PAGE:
Hustle and a Smile

If you’re not sure what you want to do with your life, sell something. Not sure what to major in? Then don’t go to college until you decide; until then, sell something. In between jobs? Sell something. Want more social activity? Sell something.

It’s the universal skill set. “Sales” is just communication for commerce, but the “communication” part is universal. Short of living in a cave somewhere, pretty much all of your life choices will bring you in contact with other people, and all your goals will require them. Working together is essential. Sales is the skill of working together with a purpose. It’s leadership, even in a group of 2. It’s investigation and active listening and understanding. It’s psychology and research. It’s manners and culture. It’s the ultimate exercise in tolerance and respect.

In short, it’s all of life, condensed. And the best part is, you learn all this stuff really, really fast. You can get an incredible injection of knowledge and skill by spending even a single day selling stuff.

I used to have to drive this stretch of road north of Philadelphia every day for work. It was a crowded road with traffic lights every few hundred feet, but there were no other freeways that went where it went, so you were stuck on this commuter nightmare. And every summer day, there would be a person at every single one of those lights, selling cold waters and other soft drinks. There was a Costco or something nearby, and with a little effort you could go there, load up a cart with goods at bulk rates, and then sell them at traffic lights for a dollar a pop, making maybe 80 cents profit on each one. I would frequently buy them – and by the way, these hustlers had the best customer service you’d ever see, running out to your car as soon as you flashed the dollar in order to make 10 sales per traffic light cycle, always with a smile on their face.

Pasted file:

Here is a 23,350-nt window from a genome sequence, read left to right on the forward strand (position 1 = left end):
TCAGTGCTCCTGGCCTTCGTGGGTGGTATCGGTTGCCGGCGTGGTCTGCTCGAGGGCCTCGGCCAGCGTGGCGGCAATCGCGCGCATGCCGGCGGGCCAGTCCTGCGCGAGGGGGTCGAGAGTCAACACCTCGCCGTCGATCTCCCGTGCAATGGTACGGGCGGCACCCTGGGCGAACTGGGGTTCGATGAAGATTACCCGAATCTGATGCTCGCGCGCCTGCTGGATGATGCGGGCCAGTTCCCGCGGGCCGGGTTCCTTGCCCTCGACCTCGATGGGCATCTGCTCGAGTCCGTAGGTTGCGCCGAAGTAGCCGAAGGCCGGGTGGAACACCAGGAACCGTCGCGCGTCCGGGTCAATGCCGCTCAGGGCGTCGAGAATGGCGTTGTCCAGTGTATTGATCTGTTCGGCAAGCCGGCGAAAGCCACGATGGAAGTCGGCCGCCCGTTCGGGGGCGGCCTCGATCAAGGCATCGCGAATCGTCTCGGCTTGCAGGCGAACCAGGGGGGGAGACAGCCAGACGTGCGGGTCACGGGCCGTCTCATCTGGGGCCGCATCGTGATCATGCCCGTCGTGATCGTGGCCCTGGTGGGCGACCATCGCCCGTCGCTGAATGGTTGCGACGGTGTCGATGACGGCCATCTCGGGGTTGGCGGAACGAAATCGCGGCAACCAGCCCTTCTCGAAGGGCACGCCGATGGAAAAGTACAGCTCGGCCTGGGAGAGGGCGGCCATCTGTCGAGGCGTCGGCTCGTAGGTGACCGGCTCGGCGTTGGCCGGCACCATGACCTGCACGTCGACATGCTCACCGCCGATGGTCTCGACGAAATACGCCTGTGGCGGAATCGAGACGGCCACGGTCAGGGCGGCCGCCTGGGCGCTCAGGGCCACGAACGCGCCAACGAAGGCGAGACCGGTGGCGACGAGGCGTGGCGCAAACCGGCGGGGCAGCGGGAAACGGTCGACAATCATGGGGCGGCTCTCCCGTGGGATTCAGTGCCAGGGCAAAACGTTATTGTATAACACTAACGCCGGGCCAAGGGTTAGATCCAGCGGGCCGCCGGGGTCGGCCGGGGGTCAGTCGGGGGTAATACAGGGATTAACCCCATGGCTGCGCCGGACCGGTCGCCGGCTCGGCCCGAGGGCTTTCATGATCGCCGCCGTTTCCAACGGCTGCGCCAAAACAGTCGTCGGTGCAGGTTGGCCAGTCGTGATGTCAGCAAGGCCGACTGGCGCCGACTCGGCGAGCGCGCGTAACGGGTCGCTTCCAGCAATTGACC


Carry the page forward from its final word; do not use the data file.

One time, on my commute home after a 10-hour day, I saw the same guy I’d seen going in to work that day. So he’d worked longer than I had. I asked him how much he’d sold.

700 bottles. Seven. Hundred. At 80 cents profit per bottle. He would walk to the nearby store, load up a cart, and come sell until he ran out. Then he’d run back and repeat. That’s all I got from him before the light changed.

Think about that. A case of 24 bottles of water is around 4 bucks. It takes very little startup to do something like that – to buy something cheap and find a place to sell it for more. I ended up pulling onto the shoulder one day and talking to him for a while between light cycles, because I had to know more about him. He was just a regular dude, not much education and living in a part of Philadelphia that didn’t have much in the way of “normal” opportunities, and he decided selling water on the hot road was better than minimum wage somewhere. Can’t say I blame him at all. Apparently he’d work his butt off all summer and make close to fifty grand, and then just live on that the rest of the year when there was less demand for cold drinks, just doing odd jobs here and there and being happy. I made some remark about how his customer service was always amazing – he was polite, big smiles, would never approach a car unless waved over, etc. He said he had to – the biggest hurdle was if some jerk decided to complain about him the cops would come and kick him off or hassle him, so he made sure he was always incredibly polite.

All that knowledge and wisdom, and no gate-keeping. No boss, no credential. Just hustle and a smile.

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